A certain amount of money capital locked in a safe will not generate any value. Even if production tools and subject of labor are bought using money, without being used for producing a product by workers, they have only transferred value and would not generate new value. Not only that, due to oxidation when exposed to certain environments, they may well be degraded and even become totally useless. Only when processed in production by workers, can new value be created. This clearly explains why value can be created only by labor. Without labor, land and capital will not create any value and will not become the sources of rent and profit.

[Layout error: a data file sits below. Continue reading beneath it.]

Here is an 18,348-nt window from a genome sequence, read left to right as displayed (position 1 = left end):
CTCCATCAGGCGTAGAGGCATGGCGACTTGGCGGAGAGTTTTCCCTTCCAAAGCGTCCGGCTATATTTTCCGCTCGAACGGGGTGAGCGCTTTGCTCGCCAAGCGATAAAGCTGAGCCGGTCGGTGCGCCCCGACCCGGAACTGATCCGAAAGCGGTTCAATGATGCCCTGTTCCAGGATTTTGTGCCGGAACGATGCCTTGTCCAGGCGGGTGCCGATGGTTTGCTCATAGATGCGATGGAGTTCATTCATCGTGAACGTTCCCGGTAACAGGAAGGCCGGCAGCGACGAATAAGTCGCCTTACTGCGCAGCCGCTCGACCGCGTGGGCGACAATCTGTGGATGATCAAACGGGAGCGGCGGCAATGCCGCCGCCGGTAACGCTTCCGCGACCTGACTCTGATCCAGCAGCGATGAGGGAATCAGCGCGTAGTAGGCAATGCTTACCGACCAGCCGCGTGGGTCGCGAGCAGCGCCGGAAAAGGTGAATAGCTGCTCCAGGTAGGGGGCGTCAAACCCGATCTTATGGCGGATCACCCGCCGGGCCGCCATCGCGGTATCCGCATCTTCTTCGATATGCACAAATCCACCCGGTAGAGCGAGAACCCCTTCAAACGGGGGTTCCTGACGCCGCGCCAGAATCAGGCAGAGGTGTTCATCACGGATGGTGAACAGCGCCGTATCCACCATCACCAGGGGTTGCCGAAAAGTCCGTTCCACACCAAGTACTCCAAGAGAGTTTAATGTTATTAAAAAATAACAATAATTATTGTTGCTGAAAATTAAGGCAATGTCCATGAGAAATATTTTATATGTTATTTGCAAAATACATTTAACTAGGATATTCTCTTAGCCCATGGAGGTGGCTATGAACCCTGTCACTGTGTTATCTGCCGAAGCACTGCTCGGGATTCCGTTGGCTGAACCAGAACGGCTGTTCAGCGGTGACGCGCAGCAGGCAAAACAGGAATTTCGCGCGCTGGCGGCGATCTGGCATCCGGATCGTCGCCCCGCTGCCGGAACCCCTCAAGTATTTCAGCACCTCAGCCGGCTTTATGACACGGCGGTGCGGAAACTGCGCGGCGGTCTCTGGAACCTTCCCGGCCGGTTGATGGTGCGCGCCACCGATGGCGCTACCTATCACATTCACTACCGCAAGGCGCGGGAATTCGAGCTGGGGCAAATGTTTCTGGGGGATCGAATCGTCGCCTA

In a capitalist society, the reason that land may generate rent, and capital may generate profit is because of the establishment of bourgeois right and privatization of land and capital. The laborers own nothing and become a proletariat who have only their own labor to sell. Under these circumstances, if one needs to use land, one has to rent it from and to pay rent to a landlord. The owner of capital can use his capital to buy land, production tools, subject of labor, and the proletariat’s labor, forcing them to work for him. The result of the production is that the land, the production tools and the subject of labor transfer their value to the newly produced goods without any increase in value. Only the labor of the proletariat created a new value that includes the amount paid by the capitalist to them to maintain their livelihood, and surplus value that is the source of the profit for the capitalist or the rent for the landlord. This explains why neither land nor capital can create value. The nature of rent and capital profit is occupying and sharing the surplus value created by the proletariat.